Ahead of the general election, the United Kingdom is bracing for the spread of false and malicious information – but the problem extends far beyond the country’s borders. In countries such as India, Brazil and the Philippines, populist leaders are misusing digital platforms to sway voters – and their strategies are usually much more effective than the more conventional efforts of their mainstream counterparts.
Three years after the Cambridge Analytica scandal, elections around the world are no safer from covert information operations carried out by political candidates and their fervent supporters. Freedom House examined 30 countries that held elections over the past year and found evidence of online interference in 24.
Populist leaders and disinformation
Populist leaders and far-right groups have grown adept at creating viral disinformation and harnessing networks that disseminate it. Coordinating with government-friendly media personalities and business magnates, online mobs transmit conspiracy theories, inflammatory views and misleading memes from the internet’s extreme fringes to the political mainstream. Some networks are directed by state or party officials, while others are semi-autonomous, lending support to their political champions and receiving encouragement and approval in return.
Nowhere was this phenomenon more apparent than in Jair Bolsonaro’s successful October 2018 presidential bid in Brazil. Just as consultants stole data from Facebook to develop psychological profiles of millions of Americans three years ago, political operatives in Brazil scraped phone numbers from social networks and automatically added voters to specially created WhatsApp groups according to location, gender, and income level. These groups provided the perfect petri dish for a new type of unscrupulous electioneering. Group administrators pumped out an average of 1,000 posts per day, creating echo chambers of pro-Bolsonaro disinformation.
As with billionaire Robert Mercer’s financial support for both Cambridge Analytica and pro-Trump super PACs, Brazilian businessman Paulo Marinho funded large-scale WhatsApp disinformation efforts, ensuring a level of plausible deniability by separating his activities from those of the official Bolsonaro campaign. And just as Stephen Bannon turned from Cambridge Analytica founder to Trump administration appointee, two of the political operatives who spearheaded Marinho’s effort were later hired by the Bolsonaro administration.
Other populist leaders like Narendra Modi and Rodrigo Duterte have also built new information networks to influence voters. During India’s general elections in April and May 2019, millions of users were flooded with misleading and inflammatory content on Modi’s “NaMo” app, which had been marketed to all Indians as a way to keep up with official government news but is in fact owned and run by the prime minister’s political party. During the May 2019 elections in the Philippines, candidates paid social media personalities with small to medium-sized followings to promote their campaigns on Facebook, Twitter, and Instagram, sprinkling political endorsements among sexually suggestive images and pop-culture news.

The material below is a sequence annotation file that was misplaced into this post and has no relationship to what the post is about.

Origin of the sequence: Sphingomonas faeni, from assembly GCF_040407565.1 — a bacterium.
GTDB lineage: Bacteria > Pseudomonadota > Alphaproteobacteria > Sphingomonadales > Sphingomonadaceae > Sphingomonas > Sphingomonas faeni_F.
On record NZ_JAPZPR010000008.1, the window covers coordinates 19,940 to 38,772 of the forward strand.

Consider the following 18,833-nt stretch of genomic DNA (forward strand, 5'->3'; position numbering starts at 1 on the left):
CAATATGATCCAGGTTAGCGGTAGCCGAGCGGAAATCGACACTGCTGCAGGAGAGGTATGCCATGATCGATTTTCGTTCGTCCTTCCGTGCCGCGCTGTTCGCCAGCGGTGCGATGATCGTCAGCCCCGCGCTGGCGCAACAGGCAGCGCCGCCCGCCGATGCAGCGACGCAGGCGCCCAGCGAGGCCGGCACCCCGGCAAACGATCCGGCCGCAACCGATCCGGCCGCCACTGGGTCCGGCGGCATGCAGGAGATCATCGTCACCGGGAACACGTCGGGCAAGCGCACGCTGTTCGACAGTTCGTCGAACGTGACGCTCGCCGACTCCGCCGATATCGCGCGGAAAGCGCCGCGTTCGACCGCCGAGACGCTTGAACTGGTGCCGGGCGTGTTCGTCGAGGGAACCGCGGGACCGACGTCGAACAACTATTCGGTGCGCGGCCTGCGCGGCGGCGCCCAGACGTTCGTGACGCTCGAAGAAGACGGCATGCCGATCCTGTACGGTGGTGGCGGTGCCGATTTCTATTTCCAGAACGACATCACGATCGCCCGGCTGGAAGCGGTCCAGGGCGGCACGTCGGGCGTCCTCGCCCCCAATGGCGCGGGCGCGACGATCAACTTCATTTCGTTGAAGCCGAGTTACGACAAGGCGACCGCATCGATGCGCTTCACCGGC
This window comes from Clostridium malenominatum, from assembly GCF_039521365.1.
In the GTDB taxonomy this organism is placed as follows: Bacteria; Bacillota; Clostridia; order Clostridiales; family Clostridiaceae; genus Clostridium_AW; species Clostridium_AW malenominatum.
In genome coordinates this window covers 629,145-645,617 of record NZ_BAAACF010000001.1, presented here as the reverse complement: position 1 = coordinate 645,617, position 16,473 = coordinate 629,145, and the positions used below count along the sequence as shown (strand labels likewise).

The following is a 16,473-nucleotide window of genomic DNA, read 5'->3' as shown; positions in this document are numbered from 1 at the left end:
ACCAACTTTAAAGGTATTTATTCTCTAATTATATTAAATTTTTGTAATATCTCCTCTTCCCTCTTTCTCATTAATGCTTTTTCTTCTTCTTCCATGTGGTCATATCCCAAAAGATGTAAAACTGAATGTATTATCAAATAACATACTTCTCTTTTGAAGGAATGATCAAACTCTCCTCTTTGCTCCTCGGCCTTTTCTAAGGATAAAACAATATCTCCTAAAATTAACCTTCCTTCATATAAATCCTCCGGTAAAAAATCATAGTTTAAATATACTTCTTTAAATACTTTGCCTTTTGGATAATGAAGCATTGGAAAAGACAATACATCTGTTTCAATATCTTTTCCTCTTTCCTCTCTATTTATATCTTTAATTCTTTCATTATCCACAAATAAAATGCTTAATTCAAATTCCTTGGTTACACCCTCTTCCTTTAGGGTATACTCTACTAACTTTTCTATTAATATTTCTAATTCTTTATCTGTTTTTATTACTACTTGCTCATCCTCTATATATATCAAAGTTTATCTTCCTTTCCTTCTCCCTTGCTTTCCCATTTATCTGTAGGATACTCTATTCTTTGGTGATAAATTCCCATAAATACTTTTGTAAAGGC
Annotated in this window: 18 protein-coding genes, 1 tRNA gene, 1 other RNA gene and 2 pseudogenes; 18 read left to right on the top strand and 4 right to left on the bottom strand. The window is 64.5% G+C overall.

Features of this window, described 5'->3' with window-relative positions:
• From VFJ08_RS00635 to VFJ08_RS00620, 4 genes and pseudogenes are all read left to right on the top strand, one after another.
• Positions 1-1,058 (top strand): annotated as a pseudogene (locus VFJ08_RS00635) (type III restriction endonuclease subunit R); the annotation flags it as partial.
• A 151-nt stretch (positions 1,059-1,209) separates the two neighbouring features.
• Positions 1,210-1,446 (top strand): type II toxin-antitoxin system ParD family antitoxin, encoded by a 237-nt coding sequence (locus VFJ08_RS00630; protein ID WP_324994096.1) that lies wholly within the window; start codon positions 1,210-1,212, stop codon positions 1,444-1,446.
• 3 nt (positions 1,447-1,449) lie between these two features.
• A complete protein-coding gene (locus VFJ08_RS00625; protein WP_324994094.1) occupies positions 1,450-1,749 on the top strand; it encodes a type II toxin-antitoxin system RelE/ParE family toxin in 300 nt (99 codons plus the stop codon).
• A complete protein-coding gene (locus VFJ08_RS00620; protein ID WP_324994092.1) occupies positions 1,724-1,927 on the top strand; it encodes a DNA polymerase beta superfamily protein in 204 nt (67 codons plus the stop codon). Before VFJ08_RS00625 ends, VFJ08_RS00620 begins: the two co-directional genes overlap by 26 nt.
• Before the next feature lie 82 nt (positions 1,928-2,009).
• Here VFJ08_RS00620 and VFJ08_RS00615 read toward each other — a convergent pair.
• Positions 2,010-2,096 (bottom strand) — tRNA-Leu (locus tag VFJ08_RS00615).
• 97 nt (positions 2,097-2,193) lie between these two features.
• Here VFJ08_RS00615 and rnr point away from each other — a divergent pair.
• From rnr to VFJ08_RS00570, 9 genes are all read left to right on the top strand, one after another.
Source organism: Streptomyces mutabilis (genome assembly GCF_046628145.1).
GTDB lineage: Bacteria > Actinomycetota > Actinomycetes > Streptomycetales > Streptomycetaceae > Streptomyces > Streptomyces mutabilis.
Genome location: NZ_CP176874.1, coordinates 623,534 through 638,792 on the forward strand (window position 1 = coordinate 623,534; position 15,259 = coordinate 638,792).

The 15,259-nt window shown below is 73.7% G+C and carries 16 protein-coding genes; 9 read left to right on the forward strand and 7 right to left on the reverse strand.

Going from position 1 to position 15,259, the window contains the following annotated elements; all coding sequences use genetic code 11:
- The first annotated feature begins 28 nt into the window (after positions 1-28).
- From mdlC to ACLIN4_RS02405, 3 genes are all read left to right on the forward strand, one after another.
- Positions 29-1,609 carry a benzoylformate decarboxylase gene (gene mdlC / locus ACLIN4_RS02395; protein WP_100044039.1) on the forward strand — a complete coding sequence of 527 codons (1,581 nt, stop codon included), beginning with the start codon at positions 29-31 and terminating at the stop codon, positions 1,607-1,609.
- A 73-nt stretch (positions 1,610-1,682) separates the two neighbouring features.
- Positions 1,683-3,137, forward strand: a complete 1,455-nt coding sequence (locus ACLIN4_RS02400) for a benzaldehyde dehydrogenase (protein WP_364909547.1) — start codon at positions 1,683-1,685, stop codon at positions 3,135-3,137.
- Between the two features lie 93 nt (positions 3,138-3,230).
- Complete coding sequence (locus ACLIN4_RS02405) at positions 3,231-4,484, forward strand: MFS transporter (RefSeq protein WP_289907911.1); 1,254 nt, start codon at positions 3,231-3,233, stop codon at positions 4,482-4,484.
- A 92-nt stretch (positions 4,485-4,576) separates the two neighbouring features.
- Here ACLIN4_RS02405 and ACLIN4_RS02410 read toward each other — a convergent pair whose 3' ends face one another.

Exploiting human emotions
It would be wrong to single out social media manipulation as the only explanation for the rise of right-wing populism. Arguably, more important are the societal conditions that have resulted from neglect or mismanagement by mainstream parties, which foster fear, anger and resentment. But technology platforms allow populists to effectively exploit these human emotions for economic and political gain. Numerous studies have shown how false, shocking, negative, exaggerated and otherwise emotionally charged content tends to spread faster and wider on social media than other types of content. The platforms prioritise these types of posts because they are the ones that keep users most “engaged”, which in turn keeps the companies profitable.
The onus is on policymakers, the private sector and civil society to ensure that social media platforms remain a positive force for democracy and do not become conduits for malicious electoral interference.
To maintain a level playing field for political speech, technology companies should develop rapid-response teams to anticipate and address harmful inauthentic behavior. More companies should follow industry leaders in vetting political advertisements for compliance with applicable electoral laws, and all should clearly specify who has purchased each advertisement.
Government also has a role to play. Electoral authorities in most countries have yet to build sufficient oversight mechanisms to identify and curb fraudulent campaigning. Legislators should improve transparency and supervision of online political advertisements and require the conspicuous identification of automated “bot” accounts that are intended to replicate or artificially amplify human activity.
Most of all, governments must rethink their campaign laws so that the risk of punishment for skirting the relevant rules is greater than the potential gains of winning an election. Failure to do so will not only harm fundamental rights such as privacy and free expression, but undermine faith in democratic elections in the digital age.
Adrian Shahbaz is the Research Director for Technology and Democracy at Freedom House. He leads the organization’s analysis on human rights in the digital age, including Freedom on the Net, Freedom House’s annual assessment of global internet freedom. Allie Funk is a Research Analyst for Freedom on the Net, focusing on developments in the United States, United Kingdom, Canada, and the Asia region.